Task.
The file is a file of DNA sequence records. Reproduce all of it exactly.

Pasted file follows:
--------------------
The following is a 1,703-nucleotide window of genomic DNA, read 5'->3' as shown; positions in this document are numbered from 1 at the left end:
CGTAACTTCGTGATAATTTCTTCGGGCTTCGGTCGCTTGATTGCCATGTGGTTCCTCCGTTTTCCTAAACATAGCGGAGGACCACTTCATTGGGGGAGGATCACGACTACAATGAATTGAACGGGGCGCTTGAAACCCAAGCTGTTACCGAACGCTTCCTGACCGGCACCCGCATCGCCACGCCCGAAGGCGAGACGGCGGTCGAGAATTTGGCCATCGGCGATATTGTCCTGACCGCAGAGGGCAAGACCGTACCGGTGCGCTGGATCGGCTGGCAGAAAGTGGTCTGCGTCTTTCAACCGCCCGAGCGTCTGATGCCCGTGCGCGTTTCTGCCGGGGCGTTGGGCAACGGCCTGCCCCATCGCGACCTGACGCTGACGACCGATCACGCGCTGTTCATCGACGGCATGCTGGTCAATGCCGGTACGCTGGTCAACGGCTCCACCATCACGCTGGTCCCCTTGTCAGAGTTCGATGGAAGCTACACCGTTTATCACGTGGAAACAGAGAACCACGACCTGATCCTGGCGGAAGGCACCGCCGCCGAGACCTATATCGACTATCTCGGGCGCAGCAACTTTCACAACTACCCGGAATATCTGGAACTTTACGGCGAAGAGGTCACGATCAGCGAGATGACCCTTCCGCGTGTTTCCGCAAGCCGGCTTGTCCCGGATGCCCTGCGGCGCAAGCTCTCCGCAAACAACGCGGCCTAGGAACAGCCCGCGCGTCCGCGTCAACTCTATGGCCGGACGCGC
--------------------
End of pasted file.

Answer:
The following is a 1,703-nucleotide window of genomic DNA, read 5'->3' as shown; positions in this document are numbered from 1 at the left end:
CGTAACTTCGTGATAATTTCTTCGGGCTTCGGTCGCTTGATTGCCATGTGGTTCCTCCGTTTTCCTAAACATAGCGGAGGACCACTTCATTGGGGGAGGATCACGACTACAATGAATTGAACGGGGCGCTTGAAACCCAAGCTGTTACCGAACGCTTCCTGACCGGCACCCGCATCGCCACGCCCGAAGGCGAGACGGCGGTCGAGAATTTGGCCATCGGCGATATTGTCCTGACCGCAGAGGGCAAGACCGTACCGGTGCGCTGGATCGGCTGGCAGAAAGTGGTCTGCGTCTTTCAACCGCCCGAGCGTCTGATGCCCGTGCGCGTTTCTGCCGGGGCGTTGGGCAACGGCCTGCCCCATCGCGACCTGACGCTGACGACCGATCACGCGCTGTTCATCGACGGCATGCTGGTCAATGCCGGTACGCTGGTCAACGGCTCCACCATCACGCTGGTCCCCTTGTCAGAGTTCGATGGAAGCTACACCGTTTATCACGTGGAAACAGAGAACCACGACCTGATCCTGGCGGAAGGCACCGCCGCCGAGACCTATATCGACTATCTCGGGCGCAGCAACTTTCACAACTACCCGGAATATCTGGAACTTTACGGCGAAGAGGTCACGATCAGCGAGATGACCCTTCCGCGTGTTTCCGCAAGCCGGCTTGTCCCGGATGCCCTGCGGCGCAAGCTCTCCGCAAACAACGCGGCCTAGGAACAGCCCGCGCGTCCGCGTCAACTCTATGGCCGGACGCGC